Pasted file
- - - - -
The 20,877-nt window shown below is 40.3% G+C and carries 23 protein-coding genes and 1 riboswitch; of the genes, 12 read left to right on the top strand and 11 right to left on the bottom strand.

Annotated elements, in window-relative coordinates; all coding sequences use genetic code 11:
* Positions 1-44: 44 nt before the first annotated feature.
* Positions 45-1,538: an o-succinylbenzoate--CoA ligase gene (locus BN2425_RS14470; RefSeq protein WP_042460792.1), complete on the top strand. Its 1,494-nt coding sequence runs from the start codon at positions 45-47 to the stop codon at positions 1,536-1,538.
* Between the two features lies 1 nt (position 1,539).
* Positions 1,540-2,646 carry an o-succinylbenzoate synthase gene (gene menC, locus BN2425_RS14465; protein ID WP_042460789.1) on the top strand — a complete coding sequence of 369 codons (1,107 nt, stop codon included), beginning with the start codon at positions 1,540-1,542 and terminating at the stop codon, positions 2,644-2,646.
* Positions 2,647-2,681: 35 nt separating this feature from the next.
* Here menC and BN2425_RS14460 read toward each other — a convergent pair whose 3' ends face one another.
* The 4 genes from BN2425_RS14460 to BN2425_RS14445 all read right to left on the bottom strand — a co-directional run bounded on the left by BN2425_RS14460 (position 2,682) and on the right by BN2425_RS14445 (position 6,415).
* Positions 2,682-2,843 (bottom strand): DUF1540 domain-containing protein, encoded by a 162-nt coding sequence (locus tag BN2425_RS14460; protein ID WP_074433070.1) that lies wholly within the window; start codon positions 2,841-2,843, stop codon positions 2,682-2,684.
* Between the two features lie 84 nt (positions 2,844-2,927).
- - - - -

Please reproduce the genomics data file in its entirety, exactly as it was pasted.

The 20,877-nt window shown below is 40.3% G+C and carries 23 protein-coding genes and 1 riboswitch; of the genes, 12 read left to right on the top strand and 11 right to left on the bottom strand.

Annotated elements, in window-relative coordinates; all coding sequences use genetic code 11:
* Positions 1-44: 44 nt before the first annotated feature.
* Positions 45-1,538: an o-succinylbenzoate--CoA ligase gene (locus BN2425_RS14470; RefSeq protein WP_042460792.1), complete on the top strand. Its 1,494-nt coding sequence runs from the start codon at positions 45-47 to the stop codon at positions 1,536-1,538.
* Between the two features lies 1 nt (position 1,539).
* Positions 1,540-2,646 carry an o-succinylbenzoate synthase gene (gene menC, locus BN2425_RS14465; protein ID WP_042460789.1) on the top strand — a complete coding sequence of 369 codons (1,107 nt, stop codon included), beginning with the start codon at positions 1,540-1,542 and terminating at the stop codon, positions 2,644-2,646.
* Positions 2,647-2,681: 35 nt separating this feature from the next.
* Here menC and BN2425_RS14460 read toward each other — a convergent pair whose 3' ends face one another.
* The 4 genes from BN2425_RS14460 to BN2425_RS14445 all read right to left on the bottom strand — a co-directional run bounded on the left by BN2425_RS14460 (position 2,682) and on the right by BN2425_RS14445 (position 6,415).
* Positions 2,682-2,843 (bottom strand): DUF1540 domain-containing protein, encoded by a 162-nt coding sequence (locus tag BN2425_RS14460; protein ID WP_074433070.1) that lies wholly within the window; start codon positions 2,841-2,843, stop codon positions 2,682-2,684.
* Between the two features lie 84 nt (positions 2,844-2,927).